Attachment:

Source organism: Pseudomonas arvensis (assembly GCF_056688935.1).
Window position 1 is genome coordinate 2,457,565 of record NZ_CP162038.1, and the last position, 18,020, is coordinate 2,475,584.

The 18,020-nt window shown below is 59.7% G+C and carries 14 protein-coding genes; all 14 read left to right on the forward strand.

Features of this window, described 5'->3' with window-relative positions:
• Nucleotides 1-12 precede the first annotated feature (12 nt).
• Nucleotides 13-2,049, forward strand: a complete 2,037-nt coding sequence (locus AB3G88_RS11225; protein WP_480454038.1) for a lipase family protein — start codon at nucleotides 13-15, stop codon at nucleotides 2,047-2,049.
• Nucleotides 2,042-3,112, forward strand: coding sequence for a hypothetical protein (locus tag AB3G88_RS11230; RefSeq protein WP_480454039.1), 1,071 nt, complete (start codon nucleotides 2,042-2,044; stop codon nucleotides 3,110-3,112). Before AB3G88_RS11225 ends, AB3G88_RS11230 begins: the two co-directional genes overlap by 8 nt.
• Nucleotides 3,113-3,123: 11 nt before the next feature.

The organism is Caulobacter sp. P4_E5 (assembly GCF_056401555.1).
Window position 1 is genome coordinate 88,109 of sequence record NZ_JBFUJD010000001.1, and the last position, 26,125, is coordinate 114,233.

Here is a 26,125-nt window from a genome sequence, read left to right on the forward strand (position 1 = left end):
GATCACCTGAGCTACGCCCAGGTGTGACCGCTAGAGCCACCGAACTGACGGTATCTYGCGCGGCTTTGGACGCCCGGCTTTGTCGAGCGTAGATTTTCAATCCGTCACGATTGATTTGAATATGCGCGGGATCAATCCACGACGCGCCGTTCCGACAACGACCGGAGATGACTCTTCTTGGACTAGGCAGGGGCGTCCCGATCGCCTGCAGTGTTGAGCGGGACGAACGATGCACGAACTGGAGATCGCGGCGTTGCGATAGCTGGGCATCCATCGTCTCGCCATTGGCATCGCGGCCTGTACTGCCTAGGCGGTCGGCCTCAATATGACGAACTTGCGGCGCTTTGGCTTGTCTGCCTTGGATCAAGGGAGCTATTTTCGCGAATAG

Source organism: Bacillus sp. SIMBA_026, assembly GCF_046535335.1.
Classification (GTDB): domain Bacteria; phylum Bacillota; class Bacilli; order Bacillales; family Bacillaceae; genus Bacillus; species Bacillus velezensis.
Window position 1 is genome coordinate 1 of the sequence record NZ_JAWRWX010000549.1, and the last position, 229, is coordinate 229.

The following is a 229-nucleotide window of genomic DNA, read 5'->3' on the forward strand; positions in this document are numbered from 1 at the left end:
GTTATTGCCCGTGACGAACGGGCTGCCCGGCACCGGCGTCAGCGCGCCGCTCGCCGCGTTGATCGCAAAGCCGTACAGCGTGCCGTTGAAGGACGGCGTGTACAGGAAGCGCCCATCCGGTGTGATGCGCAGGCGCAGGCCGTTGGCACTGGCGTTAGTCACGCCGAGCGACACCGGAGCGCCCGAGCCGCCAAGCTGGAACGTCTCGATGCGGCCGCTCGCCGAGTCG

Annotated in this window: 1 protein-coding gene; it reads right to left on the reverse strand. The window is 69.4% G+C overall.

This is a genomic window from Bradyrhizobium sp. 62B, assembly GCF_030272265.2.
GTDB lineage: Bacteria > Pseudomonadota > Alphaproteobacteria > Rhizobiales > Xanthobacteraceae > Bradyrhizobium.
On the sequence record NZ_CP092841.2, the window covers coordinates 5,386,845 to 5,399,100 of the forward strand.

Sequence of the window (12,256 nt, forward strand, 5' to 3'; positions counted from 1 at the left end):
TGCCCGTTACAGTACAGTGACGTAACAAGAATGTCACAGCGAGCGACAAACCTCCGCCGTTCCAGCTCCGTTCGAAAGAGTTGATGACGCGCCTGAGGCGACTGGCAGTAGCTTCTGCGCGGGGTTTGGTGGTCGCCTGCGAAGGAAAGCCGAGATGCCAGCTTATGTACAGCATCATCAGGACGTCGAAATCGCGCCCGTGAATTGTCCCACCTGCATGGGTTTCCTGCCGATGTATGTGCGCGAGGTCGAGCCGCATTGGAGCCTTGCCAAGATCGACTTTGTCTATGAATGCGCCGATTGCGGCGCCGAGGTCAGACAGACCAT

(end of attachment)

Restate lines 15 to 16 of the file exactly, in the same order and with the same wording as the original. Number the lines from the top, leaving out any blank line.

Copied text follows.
Window position 1 is genome coordinate 1 of the sequence record NZ_JAWRWX010000549.1, and the last position, 229, is coordinate 229.

The following is a 229-nucleotide window of genomic DNA, read 5'->3' on the forward strand; positions in this document are numbered from 1 at the left end: